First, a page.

While the incidence of sexual assault is statistically very low, attacks do occur. We recommend that U.S. citizens remain aware of their surroundings at all times, and travel with a companion if possible, especially at night. Spanish authorities warn of the availability of so-called "date-rape" drugs and other drugs, including GBH and liquid ecstasy. U.S. citizens should not lower their personal security awareness because they are on vacation. Be cautious in bars and clubs where alcohol is served, never leave your drink unattended and never accept an open drink from a stranger. Incidents have been reported of people falling victim to serious crime after having drugs slipped into their drinks.
A number of U.S. citizens have been victims of various scams in Spain. One scheme involves a U.S. citizen receiving an email or telephone call requesting money to assist a relative or acquaintance who has allegedly been arrested, detained, robbed, or injured in Spain. Often, it starts with a call impersonating a grandchild supposedly arrested in Spain, asking the grandparents not to inform the parents. If you receive such an email, we recommend that you not send money. Other scams include lottery or advance-fee scams in which a person is lured to Spain to finalize a financial transaction. Often the victims are initially contacted via Internet or fax and informed they have won the Spanish Lottery (El Gordo), inherited money from a distant relative, or are needed to assist in a major financial transaction from one country to another.
Don’t buy counterfeit and pirated goods, even if they are widely available. Not only are the bootlegs illegal to bring back into the United States, if you purchase them you are also breaking local law.
While you are traveling in Spain and Andorra, you are subject to its laws even if you are a U.S. citizen. Foreign laws and legal systems can be vastly different from our own and criminal penalties will vary from country to country. In Spain, driving under the influence could land you immediately in jail. There are also some things that might be legal in the country you visit, but still illegal in the United States. You can be prosecuted under U.S. law if you buy pirated goods. Engaging in sexual conduct with children or using or disseminating child pornography in a foreign country is a crime prosecutable in the United States. If you break local laws in Spain and Andorra, your U.S. passport or citizenship won’t help you avoid arrest or prosecution. It’s very important to know what’s legal and what’s not wherever you go.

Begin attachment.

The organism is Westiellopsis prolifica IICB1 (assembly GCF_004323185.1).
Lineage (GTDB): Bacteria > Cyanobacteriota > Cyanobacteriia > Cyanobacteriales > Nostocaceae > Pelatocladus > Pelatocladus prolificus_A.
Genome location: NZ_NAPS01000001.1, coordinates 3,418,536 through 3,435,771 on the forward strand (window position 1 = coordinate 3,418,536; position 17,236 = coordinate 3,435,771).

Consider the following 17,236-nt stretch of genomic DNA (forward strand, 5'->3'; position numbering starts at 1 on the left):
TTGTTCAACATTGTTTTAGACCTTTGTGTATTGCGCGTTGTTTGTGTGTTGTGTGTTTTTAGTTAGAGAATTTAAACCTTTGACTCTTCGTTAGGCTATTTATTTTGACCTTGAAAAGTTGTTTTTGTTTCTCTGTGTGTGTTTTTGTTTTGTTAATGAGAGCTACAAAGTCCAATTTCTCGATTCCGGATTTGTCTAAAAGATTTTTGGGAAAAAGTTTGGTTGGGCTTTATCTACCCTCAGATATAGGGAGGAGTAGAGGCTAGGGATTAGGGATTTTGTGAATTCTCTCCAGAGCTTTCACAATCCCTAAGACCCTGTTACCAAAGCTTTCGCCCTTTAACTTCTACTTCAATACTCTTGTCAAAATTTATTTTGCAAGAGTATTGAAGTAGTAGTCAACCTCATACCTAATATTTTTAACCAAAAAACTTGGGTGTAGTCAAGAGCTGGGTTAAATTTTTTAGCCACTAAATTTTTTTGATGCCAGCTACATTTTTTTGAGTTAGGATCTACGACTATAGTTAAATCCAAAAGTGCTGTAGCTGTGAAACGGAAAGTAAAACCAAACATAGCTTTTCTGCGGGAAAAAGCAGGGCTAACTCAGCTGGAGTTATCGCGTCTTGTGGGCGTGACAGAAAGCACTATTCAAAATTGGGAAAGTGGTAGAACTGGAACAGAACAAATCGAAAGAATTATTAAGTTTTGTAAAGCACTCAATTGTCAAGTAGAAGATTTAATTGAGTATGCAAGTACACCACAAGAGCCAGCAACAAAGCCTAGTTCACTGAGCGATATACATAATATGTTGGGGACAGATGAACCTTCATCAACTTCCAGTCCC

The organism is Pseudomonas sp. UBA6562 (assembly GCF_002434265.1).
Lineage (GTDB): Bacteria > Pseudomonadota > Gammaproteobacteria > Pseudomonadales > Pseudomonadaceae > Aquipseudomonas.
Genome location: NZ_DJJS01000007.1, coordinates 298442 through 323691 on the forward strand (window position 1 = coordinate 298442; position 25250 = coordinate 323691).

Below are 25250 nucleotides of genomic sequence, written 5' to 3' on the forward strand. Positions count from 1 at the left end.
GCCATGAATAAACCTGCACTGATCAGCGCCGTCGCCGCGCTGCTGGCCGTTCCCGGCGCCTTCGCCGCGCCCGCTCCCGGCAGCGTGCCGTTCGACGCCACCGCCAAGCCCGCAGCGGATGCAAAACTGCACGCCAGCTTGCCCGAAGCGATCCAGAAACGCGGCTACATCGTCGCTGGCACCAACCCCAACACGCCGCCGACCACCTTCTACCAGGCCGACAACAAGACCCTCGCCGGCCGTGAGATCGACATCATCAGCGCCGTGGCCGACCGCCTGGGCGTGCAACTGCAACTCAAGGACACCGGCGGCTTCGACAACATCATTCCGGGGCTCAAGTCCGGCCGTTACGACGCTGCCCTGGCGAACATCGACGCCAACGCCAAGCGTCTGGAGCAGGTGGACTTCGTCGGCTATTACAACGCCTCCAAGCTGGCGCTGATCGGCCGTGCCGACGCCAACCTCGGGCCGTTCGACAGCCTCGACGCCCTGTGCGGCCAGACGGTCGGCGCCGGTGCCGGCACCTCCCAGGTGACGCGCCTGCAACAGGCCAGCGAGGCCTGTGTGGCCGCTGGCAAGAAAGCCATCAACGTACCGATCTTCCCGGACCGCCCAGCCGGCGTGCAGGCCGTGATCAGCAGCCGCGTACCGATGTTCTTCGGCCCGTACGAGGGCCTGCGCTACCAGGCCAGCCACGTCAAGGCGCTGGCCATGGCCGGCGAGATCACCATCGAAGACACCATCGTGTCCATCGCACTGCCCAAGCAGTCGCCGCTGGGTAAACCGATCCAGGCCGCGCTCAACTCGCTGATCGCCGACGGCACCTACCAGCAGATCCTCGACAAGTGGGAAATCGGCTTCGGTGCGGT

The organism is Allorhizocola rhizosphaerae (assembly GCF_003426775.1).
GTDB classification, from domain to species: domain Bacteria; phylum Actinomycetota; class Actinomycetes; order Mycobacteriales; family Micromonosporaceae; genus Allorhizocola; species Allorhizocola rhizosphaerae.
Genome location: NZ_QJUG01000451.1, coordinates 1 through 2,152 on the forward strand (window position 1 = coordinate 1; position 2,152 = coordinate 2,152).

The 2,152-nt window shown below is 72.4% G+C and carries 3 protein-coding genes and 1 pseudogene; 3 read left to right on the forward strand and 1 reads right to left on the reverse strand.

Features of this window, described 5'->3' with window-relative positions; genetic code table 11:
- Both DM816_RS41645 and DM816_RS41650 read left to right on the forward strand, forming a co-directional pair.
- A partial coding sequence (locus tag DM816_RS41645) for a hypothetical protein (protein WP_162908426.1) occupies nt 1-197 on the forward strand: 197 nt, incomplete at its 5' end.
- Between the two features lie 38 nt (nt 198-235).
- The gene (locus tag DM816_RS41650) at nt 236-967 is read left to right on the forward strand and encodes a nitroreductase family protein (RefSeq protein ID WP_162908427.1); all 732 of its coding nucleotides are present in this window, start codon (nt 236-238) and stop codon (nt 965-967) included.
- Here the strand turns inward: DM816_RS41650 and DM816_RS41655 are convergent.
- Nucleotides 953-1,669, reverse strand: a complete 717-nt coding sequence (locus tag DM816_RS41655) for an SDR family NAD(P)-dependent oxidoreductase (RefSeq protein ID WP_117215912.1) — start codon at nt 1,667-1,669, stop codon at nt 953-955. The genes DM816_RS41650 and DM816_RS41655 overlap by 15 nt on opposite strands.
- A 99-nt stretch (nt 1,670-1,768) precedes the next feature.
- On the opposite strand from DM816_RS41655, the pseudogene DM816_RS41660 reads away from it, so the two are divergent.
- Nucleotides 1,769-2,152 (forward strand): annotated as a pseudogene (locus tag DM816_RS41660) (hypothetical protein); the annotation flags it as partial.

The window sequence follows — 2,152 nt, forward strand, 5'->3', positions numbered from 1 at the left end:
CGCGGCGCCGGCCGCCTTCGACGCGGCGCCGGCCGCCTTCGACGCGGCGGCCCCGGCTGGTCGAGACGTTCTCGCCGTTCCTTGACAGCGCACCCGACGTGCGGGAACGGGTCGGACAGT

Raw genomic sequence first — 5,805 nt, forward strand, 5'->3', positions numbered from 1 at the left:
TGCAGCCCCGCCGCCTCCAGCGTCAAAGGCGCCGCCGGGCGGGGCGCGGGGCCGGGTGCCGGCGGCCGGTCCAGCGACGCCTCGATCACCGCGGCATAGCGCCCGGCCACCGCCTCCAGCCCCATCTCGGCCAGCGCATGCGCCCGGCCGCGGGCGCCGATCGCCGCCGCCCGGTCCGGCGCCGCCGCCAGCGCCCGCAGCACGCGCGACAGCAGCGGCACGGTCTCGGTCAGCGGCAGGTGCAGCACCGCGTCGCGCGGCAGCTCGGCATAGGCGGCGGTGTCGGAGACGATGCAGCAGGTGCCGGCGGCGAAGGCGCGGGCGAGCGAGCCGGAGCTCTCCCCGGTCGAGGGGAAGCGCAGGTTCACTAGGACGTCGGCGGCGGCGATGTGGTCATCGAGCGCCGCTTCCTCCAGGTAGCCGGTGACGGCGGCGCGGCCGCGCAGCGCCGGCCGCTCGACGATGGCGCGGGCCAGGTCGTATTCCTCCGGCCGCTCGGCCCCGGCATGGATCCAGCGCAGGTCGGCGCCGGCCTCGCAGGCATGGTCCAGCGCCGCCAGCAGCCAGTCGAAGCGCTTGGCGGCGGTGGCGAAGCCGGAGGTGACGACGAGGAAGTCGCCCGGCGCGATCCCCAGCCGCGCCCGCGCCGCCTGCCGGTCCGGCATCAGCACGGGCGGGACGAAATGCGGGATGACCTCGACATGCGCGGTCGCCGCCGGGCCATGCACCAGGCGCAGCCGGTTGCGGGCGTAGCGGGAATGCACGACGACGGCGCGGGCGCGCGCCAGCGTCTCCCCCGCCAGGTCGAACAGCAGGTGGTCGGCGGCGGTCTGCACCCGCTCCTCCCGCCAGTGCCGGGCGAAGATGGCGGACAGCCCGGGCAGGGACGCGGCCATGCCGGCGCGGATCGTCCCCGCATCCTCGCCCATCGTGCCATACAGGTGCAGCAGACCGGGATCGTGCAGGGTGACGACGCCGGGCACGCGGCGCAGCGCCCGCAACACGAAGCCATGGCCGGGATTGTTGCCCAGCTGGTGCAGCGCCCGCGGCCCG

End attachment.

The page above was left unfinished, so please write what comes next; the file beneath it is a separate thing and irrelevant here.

Persons violating the laws of Spain and Andorra, even unknowingly, may be expelled, arrested, or imprisoned. Penalties for possessing, using, or trafficking in illegal drugs in Spain and Andorra are severe, and convicted offenders can expect long jail sentences and heavy fines. The cities of Madrid and Barcelona and the Balearic Islands regional government have banned the consumption of alcohol in the street, other than in registered street cafes and bars. Visitors to Madrid, Barcelona, Mallorca, Ibiza, and Menorca should be aware that failure to respect this law might result in the imposition of fines. Throughout Spain and Andorra, driving under the influence could land you immediately in jail.
Spain takes illegal immigration seriously and police may stop people to ask for identification and proof of legal status. We recommend that you carry a copy of your U.S. passport at all times.
While some countries will automatically notify the nearest U.S. embassy or consulate if a U.S. citizen is detained or arrested in a foreign country, that might not always be the case here. To ensure that the United States Government is aware of your circumstances, request that the police and prison officials notify the nearest U.S. embassy or consulate as soon as you are arrested or detained overseas.
Medical Facilities and Health Information
Good medical care is available in both Spain and Andorra. Regulations regarding medications may vary from those in the United States. Spanish regulations do not permit the international shipment of medication, so please do not ship medication from the United States to Spain. U.S. citizens who plan a lengthy trip to Spain should bring their medication or obtain a prescription for that medication from a Spanish physician.
Safety and Security
Spain and Andorra share with the rest of the world an increased threat of international terrorist incidents. Like other countries in the Schengen area, Spain's open borders with its Western European neighbors allow the possibility of terrorist groups entering and exiting the country with anonymity. Spain’s proximity to North Africa makes it vulnerable to attack from al-Qa’ida terrorists in the Maghreb region. We remind U.S. citizens to remain vigilant with regard to their personal security and to exercise caution at all times.
In March 2004, Islamist extremists bombed four commuter trains entering Madrid, causing 191 deaths and over 1,400 injuries. Spanish authorities tried the suspected terrorists and their co-conspirators in February 2007 and they were convicted in October 2007.